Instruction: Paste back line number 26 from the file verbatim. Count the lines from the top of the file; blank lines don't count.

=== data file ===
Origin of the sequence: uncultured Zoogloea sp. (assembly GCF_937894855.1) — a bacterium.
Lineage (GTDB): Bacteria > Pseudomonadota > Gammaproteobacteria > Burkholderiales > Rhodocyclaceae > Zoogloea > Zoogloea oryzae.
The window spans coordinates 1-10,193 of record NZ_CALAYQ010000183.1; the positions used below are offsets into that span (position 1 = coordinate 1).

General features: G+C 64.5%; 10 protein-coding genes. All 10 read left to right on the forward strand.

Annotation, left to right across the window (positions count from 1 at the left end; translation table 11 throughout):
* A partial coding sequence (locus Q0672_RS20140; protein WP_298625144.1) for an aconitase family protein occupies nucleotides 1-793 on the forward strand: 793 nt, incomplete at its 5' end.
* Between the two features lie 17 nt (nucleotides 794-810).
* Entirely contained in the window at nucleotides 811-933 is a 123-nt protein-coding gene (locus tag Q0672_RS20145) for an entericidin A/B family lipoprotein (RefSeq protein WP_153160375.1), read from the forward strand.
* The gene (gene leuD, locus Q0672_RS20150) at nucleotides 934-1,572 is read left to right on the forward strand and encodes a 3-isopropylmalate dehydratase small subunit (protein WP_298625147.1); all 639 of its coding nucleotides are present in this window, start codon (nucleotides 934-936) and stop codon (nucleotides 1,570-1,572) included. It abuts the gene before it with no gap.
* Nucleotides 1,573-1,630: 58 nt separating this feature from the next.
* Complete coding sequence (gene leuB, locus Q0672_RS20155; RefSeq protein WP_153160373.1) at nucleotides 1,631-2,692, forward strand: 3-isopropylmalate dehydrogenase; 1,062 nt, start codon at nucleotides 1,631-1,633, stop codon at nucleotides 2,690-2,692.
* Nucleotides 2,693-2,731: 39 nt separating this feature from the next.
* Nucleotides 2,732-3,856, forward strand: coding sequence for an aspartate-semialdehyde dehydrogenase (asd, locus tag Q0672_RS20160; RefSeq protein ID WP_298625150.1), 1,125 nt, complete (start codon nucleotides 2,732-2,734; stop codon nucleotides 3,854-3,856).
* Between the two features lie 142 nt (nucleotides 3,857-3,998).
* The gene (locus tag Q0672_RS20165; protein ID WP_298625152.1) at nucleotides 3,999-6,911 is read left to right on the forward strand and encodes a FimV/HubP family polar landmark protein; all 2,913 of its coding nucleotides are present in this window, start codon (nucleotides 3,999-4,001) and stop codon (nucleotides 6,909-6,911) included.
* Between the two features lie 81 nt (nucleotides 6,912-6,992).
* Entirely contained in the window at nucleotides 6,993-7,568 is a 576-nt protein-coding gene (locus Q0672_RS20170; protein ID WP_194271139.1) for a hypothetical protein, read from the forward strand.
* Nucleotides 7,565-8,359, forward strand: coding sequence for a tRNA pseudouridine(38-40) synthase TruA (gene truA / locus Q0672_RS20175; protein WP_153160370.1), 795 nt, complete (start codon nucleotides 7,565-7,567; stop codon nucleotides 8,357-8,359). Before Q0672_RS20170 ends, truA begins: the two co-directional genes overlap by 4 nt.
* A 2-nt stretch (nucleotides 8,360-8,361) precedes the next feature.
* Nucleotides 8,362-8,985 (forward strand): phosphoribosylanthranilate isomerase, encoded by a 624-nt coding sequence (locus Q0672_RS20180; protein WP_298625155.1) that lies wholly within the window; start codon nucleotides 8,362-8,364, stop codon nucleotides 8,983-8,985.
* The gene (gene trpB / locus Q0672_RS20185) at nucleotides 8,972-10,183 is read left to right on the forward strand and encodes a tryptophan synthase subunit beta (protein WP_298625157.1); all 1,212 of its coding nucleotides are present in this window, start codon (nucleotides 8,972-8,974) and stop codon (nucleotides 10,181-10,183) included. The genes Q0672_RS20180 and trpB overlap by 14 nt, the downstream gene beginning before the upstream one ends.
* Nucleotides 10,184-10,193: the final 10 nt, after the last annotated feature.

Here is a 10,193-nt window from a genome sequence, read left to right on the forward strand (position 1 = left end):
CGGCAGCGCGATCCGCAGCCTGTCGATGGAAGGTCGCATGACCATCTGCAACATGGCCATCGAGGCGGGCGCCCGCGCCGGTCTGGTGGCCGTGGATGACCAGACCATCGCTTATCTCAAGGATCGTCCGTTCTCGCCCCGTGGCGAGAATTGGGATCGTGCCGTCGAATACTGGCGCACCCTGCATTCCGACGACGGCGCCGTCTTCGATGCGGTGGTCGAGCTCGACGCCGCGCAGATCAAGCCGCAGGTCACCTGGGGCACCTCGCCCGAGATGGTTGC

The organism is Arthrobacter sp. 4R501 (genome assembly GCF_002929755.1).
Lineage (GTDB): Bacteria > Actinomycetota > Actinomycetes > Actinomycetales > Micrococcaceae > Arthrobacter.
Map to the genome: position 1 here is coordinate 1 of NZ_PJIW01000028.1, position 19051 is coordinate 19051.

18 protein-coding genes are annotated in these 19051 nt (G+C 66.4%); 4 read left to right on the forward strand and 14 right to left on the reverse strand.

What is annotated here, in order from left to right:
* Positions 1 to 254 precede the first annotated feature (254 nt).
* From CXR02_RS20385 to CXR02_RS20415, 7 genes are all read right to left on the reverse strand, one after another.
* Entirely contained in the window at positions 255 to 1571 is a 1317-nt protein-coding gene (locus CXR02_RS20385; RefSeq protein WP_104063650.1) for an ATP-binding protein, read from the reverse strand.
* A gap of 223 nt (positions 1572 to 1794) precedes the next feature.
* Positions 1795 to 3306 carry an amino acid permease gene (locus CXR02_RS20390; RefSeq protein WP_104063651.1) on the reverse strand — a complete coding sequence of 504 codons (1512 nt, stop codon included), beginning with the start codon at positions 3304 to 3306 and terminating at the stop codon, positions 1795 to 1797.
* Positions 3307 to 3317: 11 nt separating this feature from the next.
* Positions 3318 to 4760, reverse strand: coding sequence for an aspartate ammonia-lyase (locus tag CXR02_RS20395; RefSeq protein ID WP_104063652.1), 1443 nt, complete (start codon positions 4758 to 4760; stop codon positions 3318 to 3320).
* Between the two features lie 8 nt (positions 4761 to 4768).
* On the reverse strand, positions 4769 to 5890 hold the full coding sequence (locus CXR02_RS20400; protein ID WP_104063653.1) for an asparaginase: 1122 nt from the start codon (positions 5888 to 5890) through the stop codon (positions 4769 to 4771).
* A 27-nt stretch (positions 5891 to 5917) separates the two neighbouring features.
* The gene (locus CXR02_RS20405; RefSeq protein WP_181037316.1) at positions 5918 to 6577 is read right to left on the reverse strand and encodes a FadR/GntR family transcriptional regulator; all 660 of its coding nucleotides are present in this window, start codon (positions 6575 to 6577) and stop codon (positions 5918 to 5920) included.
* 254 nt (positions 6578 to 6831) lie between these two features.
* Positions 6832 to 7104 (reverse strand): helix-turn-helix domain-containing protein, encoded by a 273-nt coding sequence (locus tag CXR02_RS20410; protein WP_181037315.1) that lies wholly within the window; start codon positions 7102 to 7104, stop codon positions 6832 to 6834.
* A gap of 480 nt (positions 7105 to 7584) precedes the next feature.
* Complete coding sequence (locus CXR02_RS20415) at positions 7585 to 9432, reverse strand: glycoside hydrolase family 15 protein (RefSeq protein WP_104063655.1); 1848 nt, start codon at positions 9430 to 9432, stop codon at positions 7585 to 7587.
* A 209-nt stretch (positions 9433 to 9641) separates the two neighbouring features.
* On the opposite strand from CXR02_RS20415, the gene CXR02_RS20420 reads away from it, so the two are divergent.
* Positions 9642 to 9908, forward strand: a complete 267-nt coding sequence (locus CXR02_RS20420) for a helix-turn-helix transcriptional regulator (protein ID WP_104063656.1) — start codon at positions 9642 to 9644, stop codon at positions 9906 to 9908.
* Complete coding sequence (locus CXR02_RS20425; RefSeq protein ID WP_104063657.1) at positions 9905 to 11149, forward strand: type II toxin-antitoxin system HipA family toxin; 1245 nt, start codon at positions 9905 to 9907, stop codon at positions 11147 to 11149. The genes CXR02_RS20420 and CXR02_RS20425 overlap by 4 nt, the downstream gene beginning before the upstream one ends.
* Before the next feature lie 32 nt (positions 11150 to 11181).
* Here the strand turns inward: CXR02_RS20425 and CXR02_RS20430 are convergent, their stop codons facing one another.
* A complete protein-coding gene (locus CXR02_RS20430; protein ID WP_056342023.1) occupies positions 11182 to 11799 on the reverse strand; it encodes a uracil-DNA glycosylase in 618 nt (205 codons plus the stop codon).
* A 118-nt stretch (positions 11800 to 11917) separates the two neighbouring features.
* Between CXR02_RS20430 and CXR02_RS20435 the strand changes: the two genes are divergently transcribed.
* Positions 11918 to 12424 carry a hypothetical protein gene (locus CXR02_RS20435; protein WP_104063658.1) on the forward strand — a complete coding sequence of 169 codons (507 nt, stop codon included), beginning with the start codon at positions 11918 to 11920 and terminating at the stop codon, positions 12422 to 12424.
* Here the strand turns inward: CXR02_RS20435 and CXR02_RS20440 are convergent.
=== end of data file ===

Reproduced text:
Lineage (GTDB): Bacteria > Actinomycetota > Actinomycetes > Actinomycetales > Micrococcaceae > Arthrobacter.